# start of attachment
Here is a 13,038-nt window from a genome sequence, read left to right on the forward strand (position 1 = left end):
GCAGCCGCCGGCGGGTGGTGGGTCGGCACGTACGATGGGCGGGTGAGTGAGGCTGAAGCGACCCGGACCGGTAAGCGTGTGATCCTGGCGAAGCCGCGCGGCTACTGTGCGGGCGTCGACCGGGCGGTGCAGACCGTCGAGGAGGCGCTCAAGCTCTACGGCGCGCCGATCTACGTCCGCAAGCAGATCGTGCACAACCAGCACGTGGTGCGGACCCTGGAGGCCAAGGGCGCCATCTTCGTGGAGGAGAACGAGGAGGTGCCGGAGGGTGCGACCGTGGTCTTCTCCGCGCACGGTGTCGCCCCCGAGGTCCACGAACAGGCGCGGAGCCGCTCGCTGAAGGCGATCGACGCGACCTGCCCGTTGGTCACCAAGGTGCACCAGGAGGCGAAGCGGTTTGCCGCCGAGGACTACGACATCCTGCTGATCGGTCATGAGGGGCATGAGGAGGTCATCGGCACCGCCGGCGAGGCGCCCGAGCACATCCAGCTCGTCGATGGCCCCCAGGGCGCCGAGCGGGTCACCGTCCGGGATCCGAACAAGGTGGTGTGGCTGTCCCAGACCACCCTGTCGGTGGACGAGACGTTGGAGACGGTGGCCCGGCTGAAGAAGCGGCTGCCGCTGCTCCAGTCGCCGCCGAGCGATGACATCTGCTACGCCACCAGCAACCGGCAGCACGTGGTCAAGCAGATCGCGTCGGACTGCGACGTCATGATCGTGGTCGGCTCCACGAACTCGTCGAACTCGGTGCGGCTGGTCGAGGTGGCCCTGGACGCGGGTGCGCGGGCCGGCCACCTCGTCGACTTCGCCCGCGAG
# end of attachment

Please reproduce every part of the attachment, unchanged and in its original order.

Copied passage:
Here is a 13,038-nt window from a genome sequence, read left to right on the forward strand (position 1 = left end):
GCAGCCGCCGGCGGGTGGTGGGTCGGCACGTACGATGGGCGGGTGAGTGAGGCTGAAGCGACCCGGACCGGTAAGCGTGTGATCCTGGCGAAGCCGCGCGGCTACTGTGCGGGCGTCGACCGGGCGGTGCAGACCGTCGAGGAGGCGCTCAAGCTCTACGGCGCGCCGATCTACGTCCGCAAGCAGATCGTGCACAACCAGCACGTGGTGCGGACCCTGGAGGCCAAGGGCGCCATCTTCGTGGAGGAGAACGAGGAGGTGCCGGAGGGTGCGACCGTGGTCTTCTCCGCGCACGGTGTCGCCCCCGAGGTCCACGAACAGGCGCGGAGCCGCTCGCTGAAGGCGATCGACGCGACCTGCCCGTTGGTCACCAAGGTGCACCAGGAGGCGAAGCGGTTTGCCGCCGAGGACTACGACATCCTGCTGATCGGTCATGAGGGGCATGAGGAGGTCATCGGCACCGCCGGCGAGGCGCCCGAGCACATCCAGCTCGTCGATGGCCCCCAGGGCGCCGAGCGGGTCACCGTCCGGGATCCGAACAAGGTGGTGTGGCTGTCCCAGACCACCCTGTCGGTGGACGAGACGTTGGAGACGGTGGCCCGGCTGAAGAAGCGGCTGCCGCTGCTCCAGTCGCCGCCGAGCGATGACATCTGCTACGCCACCAGCAACCGGCAGCACGTGGTCAAGCAGATCGCGTCGGACTGCGACGTCATGATCGTGGTCGGCTCCACGAACTCGTCGAACTCGGTGCGGCTGGTCGAGGTGGCCCTGGACGCGGGTGCGCGGGCCGGCCACCTCGTCGACTTCGCCCGCGAG